Las Vegas Sun

January 24, 2022

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Fighting the foreclosures

Ian Hirsch has built a growing business by helping borrowers in distress hang on to their homes

Ian Hirsch of Fortress Credit Services

Sam Morris

Ian Hirsch of Fortress Credit Services, with his 10-person staff, has taken on nearly 300 clients facing mortgage difficulty in the past year. With more homes going into foreclosure every month in Las Vegas, Hirsch says he doubts the market has reached bottom.

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Beyond the Sun

Ian Hirsch is just getting warmed up. He turns on the speakerphone and a Cheshire cat grin crosses his face at a point when most people would slam down the phone in disgust.

He is unleashing a mix of hectoring and schmoozing, slowly but definitely bending back a huge, faceless company’s resistance to making it easier for a 71-year-old widow to live out her life in her house, her home.

Hirsch is a debt adjuster and manager at Fortress Credit Services, one of only two homegrown companies in his line of work with a state license. About a year ago, he discovered that his ability to cajole and badger could be put to use helping people hang on to their houses. He persuades banks and other companies to modify mortgages. Hirsch and 10 staff members have taken on nearly 300 clients in the past year. Two-thirds of the cases are still in process, but he says no one has lost a house.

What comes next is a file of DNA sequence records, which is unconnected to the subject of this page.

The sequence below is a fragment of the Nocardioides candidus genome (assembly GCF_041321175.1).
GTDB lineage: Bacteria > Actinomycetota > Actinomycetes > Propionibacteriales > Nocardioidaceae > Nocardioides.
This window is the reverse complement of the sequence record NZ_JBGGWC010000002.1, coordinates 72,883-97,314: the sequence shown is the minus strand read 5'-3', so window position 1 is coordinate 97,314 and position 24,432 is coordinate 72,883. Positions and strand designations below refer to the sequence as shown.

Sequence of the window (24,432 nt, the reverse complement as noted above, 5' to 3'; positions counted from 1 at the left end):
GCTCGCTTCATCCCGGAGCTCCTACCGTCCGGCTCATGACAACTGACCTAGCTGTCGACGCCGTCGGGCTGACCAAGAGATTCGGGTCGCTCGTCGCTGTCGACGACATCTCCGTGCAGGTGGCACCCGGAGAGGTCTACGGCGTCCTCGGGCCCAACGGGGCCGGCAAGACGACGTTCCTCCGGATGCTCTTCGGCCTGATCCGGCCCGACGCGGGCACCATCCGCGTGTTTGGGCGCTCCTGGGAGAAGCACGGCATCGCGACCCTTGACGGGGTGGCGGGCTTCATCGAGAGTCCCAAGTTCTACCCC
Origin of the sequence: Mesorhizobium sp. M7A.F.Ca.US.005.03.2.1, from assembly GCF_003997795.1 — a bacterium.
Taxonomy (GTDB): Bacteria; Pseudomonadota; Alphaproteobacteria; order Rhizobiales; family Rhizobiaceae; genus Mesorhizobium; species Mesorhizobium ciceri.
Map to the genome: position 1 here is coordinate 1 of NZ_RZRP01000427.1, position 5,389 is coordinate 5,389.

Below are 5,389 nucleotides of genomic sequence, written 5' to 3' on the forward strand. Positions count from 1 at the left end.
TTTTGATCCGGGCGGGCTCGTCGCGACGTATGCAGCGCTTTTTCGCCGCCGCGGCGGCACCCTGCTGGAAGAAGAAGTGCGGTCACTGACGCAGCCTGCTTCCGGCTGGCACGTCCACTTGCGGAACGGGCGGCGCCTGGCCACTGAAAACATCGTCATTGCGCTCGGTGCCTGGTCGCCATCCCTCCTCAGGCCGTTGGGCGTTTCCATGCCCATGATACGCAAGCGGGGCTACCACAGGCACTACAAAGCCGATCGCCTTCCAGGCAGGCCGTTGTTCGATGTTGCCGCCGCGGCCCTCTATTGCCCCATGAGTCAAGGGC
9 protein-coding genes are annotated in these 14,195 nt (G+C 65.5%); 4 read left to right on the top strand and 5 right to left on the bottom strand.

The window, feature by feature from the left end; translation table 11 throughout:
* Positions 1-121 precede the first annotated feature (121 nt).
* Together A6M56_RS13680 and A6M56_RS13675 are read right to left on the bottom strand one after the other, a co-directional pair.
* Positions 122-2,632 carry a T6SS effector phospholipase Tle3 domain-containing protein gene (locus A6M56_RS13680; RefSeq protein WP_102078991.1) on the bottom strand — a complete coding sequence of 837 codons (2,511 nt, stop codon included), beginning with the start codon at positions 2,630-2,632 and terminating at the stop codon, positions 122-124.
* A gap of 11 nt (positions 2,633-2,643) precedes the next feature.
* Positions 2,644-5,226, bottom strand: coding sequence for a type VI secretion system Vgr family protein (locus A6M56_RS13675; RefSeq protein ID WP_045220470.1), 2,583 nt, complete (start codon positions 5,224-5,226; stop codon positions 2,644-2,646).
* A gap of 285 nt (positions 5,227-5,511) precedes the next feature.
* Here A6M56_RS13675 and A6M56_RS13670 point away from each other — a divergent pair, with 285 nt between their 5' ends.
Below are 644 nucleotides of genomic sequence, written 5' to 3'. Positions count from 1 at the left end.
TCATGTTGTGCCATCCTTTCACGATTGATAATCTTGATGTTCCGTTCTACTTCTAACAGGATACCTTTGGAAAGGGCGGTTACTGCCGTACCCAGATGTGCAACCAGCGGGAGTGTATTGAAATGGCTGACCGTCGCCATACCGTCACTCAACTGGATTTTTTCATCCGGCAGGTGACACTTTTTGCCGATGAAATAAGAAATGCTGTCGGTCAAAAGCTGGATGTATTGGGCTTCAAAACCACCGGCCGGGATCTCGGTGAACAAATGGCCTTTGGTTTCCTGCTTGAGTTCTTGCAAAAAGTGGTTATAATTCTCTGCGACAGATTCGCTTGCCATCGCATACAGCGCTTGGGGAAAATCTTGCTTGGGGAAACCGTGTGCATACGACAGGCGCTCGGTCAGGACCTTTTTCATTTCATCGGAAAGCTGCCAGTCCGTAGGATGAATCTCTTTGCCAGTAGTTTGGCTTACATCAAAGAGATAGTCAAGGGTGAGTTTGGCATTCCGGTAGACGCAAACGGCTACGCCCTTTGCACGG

Listening to Hirsch’s speakerphone offers an on-the-ground lesson on what it means for Nevada to be on top of the nation’s list of foreclosure rates.

The aggressive advocate for homeowners at their wits’ end spends his days parrying often contradictory and confusing responses from the nation’s largest financial institutions, while attempting to make sense of the Obama administration’s evolving approach to rescuing the American dream of owning a home.

Many of his clients work in casinos and earn tips. Others played bit roles in the real estate boom as title clerks, loan processors. Maybe one in 10 are senior citizens on fixed incomes who are struggling under mortgages with rising interest rates.

About half his clients are in default on their mortgages. The rest want to avoid that fate but are finding that companies don’t want to modify mortgages that are in good standing.

Although Hirsch doesn’t advertise, word of mouth has expanded his business so much that a recent visit found him moving into a larger office at his company’s Sahara Avenue address.

The case he is calling about this early afternoon involves a 71-year-old pensioner who signed on to one of those mortgages whose monthly payments start to expand like a balloon being filled with air. Two years ago, she was paying $947 a month. Now the amount is $2,519. She stopped paying in November. Hirsch is in his second month of sending in paperwork and making follow-up calls to the company that holds the mortgage.

He gets past the prompts telling him to press button after button. He has called many times and found the name of someone at the company’s Florida address who seemed to be moving the case forward. Today, that person is on vacation. Hirsch gets switched to someone else. He asks whether they are answering the phone in the United States. No, it’s Bangalore, India.

Hirsch nods with a “here we go again” look on his face.

He asks to be transferred to a supervisor at the Florida office. No, he can speak to a supervisor in India. The wait on hold begins, the first of several throughout the call, which lasts nearly 45 minutes.